ANCAP rating: 5 Stars

Safety features: ABS, EBD, brake assist, traction control, stability control, active cruise control and blind spot monitoring are standard. Front and rear parking sensors as well as a reversing camera are also standard.

Passenger protection is provided by three-point seatbelts and seven airbags (front, front side, full-length curtain and driver’s knee).



Warranty: Three years/100,000km. Includes three years of roadside care.

Service costs: Maintenance intervals for the 300 Luxury diesel are set for every 10,000km. Costs can vary, so consult your local dealer before purchase.



Holden Caprice V6 ($61,990) - Quite a good drive, and effortless on road. Rear seat room is abundant, but interior quality falls short in this company. It is also well beaten by the 300 Luxury in the gadget stakes. (see Caprice reviews)

Jaguar XF 2.2D Luxury ($78,900) - You don’t get as many luxury features in the Jag as you do in the 300 Luxury, but you do get a bona-fide prestige badge on the bonnet and drop-dead gorgeous body styling.

The XF’s 140kW/450Nm engine isn’t as willing as the Chrysler’s, but the XF is a much more competent handler. Is that enough to offset the $22,900 price gap? Not really. (see XF reviews)

BMW 520d ($80,700) - The option list is extensive (and expensive) and the 520d’s 135kW/380Nm 2.0 turbodiesel is well short of the 300 diesel’s outputs, but the 5 Series has far more impressive build quality.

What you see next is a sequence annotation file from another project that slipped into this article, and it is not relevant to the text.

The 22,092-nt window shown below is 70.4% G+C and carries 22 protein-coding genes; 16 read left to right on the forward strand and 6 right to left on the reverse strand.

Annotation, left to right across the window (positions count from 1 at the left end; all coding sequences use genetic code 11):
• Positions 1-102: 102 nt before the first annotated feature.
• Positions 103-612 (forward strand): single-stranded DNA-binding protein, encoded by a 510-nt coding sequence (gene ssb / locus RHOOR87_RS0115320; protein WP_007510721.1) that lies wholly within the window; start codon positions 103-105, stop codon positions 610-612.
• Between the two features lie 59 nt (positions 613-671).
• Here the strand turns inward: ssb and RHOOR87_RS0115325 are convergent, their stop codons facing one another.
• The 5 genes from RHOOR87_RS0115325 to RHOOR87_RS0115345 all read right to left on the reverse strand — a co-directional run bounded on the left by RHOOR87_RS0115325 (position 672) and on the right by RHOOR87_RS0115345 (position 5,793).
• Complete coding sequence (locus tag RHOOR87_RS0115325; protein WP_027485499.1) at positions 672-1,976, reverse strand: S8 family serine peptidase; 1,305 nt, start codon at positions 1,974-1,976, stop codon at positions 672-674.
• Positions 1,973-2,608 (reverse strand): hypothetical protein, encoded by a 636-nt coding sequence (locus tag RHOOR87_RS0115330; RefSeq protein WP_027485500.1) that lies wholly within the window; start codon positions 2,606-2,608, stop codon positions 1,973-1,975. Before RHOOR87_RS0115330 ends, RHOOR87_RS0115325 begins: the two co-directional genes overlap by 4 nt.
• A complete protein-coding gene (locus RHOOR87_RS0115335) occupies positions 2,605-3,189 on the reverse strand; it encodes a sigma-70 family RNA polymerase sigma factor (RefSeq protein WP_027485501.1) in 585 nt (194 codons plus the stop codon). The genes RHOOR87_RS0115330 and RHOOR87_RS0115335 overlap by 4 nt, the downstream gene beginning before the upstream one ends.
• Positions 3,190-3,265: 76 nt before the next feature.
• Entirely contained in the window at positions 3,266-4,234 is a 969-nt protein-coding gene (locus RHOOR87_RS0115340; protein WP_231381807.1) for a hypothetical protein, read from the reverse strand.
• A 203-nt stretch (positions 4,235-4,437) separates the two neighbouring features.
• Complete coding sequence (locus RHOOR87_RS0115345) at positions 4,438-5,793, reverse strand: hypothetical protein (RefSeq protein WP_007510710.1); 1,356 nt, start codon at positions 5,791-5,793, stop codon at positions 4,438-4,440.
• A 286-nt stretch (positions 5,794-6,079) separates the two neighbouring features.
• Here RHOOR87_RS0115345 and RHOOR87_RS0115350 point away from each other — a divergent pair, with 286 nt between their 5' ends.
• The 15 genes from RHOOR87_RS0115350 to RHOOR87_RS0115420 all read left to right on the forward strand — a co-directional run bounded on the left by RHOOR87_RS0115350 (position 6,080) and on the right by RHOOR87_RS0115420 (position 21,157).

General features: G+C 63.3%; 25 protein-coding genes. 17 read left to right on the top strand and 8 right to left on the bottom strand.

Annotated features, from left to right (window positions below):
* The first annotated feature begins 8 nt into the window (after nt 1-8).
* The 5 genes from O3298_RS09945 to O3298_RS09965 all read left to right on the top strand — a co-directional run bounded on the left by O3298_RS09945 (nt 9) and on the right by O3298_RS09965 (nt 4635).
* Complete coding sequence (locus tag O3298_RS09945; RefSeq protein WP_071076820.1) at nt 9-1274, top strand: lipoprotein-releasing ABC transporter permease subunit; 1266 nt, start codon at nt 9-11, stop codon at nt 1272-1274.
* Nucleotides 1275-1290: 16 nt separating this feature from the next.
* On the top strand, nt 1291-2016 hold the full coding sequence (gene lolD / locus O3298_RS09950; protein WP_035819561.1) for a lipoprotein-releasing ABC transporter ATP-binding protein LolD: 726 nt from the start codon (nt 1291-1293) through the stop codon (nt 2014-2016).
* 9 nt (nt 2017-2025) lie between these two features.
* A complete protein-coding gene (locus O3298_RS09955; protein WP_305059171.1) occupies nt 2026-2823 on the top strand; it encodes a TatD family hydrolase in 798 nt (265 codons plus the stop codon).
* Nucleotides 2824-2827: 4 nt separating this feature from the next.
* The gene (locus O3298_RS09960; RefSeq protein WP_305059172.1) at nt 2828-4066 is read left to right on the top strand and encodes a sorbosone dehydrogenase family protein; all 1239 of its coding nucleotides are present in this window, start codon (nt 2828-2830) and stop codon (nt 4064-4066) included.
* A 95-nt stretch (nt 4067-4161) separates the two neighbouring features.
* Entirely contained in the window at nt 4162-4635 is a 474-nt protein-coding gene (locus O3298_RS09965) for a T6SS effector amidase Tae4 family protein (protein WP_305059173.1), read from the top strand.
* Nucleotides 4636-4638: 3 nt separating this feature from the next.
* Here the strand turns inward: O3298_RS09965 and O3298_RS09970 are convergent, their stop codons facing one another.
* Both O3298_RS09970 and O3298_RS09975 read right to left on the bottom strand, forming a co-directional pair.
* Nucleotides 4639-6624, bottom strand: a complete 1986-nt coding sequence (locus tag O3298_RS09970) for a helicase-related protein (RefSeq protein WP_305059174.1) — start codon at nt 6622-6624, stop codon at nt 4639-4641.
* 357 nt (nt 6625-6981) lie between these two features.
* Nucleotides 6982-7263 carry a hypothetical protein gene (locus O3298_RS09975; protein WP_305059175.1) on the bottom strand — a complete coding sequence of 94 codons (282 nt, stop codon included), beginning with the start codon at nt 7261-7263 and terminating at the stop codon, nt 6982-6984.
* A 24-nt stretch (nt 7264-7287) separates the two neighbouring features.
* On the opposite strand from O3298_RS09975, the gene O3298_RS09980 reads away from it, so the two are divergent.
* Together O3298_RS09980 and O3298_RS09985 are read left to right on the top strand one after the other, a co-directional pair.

It’s eight-speed automatic is also a segment-leader for drivetrain refinement and driveability. Incredibly expensive compared to the Chrysler, though. (see 5 Series reviews)

Note: all prices are Manufacturer’s List Price and do not include dealer delivery or on-road costs.



The Chrysler 300 Luxury scores highly for its impressive equipment list, comfy ride and outstanding diesel engine. It loses points however for its lacklustre transmission, wallowy handling and some sub-par details to the interior.

It’s better than it was, but those shortcomings mean it’s still got a way to go before it can rival the premium European and Japanese marques.

It’s a tighter call in terms of domestic competitors like the Holden Caprice and Falcon G6E (the latter holding a $10k advantage on the Chrysler).

The Caprice and G6E are far sharper on road, and the Caprice has far more room for rear-seat passengers. But, for limousine-luxury - if not handling - we’d put the 300 CRD in front.

It offers more luxury per dollar, is more refined and, to these eyes, just looks incredibly cool. At $56,000, it really is a lot of car for your money.



  • 300 Limited - 3.6 petrol - $43,000
  • 300 Limited - 3.0 diesel - $48,000
  • 300C - 3.6 petrol - $46,500
  • 300C - 3.0 diesel - $51,500
  • 300C Luxury - 3.6 petrol - $51,000
  • 300C Luxury - 3.0 diesel - $56,000
  • 300 SRT8 - 6.4 petrol - $66,000

Note: prices exclude on-road costs.